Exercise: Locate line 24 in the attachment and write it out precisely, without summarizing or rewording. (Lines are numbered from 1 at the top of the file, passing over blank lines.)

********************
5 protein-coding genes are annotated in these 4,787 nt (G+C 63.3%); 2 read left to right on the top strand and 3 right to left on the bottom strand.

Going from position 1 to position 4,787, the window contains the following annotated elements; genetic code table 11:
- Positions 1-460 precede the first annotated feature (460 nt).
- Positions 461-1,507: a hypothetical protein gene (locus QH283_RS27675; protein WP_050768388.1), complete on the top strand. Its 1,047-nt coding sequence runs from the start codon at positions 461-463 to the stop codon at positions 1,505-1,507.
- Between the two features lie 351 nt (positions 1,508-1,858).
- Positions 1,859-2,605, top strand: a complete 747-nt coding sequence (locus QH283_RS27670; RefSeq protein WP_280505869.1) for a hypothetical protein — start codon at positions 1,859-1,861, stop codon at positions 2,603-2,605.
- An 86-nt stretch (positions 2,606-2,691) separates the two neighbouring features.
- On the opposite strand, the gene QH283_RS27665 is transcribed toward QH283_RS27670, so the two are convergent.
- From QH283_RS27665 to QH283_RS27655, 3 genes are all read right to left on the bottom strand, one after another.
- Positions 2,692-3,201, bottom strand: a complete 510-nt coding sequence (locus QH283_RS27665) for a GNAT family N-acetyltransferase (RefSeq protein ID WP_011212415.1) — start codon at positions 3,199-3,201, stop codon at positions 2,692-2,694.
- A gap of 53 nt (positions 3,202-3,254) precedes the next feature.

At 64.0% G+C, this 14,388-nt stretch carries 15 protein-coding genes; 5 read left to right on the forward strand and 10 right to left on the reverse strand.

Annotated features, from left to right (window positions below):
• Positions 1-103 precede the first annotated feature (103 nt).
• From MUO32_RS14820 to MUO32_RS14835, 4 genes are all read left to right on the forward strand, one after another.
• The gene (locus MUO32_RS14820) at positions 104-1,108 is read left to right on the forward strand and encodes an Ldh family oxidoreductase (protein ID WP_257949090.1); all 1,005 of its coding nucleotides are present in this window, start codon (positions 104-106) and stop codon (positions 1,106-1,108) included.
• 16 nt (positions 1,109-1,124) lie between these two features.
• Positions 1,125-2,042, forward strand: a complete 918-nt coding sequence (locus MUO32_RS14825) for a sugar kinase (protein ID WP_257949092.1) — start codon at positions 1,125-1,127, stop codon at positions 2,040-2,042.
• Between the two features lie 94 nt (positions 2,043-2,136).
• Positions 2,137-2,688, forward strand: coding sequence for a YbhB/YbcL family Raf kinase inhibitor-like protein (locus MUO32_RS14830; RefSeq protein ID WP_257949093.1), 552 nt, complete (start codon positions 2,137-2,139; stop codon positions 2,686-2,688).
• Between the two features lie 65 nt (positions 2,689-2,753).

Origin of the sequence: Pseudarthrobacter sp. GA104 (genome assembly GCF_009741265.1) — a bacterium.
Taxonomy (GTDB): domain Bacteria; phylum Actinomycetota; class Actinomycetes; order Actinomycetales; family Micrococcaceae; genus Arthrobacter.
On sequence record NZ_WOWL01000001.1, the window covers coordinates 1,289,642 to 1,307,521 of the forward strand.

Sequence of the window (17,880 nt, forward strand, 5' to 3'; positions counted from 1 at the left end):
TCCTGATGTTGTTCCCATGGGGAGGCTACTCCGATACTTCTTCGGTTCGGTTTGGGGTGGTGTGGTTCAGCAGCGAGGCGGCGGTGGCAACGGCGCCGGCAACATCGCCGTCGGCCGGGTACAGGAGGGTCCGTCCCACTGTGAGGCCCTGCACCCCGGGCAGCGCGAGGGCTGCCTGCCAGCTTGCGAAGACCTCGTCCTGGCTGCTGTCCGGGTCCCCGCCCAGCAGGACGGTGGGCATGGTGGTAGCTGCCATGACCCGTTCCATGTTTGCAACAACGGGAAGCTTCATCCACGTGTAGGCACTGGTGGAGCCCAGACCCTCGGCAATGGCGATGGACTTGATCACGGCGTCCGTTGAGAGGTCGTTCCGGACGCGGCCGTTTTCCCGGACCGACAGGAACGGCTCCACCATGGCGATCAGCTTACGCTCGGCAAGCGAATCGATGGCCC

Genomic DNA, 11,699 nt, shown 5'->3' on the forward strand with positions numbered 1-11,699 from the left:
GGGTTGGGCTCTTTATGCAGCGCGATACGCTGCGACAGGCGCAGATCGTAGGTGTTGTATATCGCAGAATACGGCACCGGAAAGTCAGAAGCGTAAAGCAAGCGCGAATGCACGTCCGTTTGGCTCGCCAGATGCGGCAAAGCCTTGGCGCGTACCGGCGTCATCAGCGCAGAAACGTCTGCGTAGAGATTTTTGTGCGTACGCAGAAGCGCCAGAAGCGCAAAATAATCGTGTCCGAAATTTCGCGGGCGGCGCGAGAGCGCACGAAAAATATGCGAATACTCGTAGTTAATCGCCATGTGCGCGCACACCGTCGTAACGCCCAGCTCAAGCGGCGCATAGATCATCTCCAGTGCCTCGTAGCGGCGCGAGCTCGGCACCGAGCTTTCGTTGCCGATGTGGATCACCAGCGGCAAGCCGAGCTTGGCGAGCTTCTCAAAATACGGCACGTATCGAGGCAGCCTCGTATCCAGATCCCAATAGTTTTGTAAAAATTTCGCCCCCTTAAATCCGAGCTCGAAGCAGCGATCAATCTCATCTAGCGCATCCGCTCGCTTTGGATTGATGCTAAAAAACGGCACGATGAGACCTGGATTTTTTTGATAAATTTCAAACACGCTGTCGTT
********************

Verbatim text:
On sequence record NZ_WOWL01000001.1, the window covers coordinates 1,289,642 to 1,307,521 of the forward strand.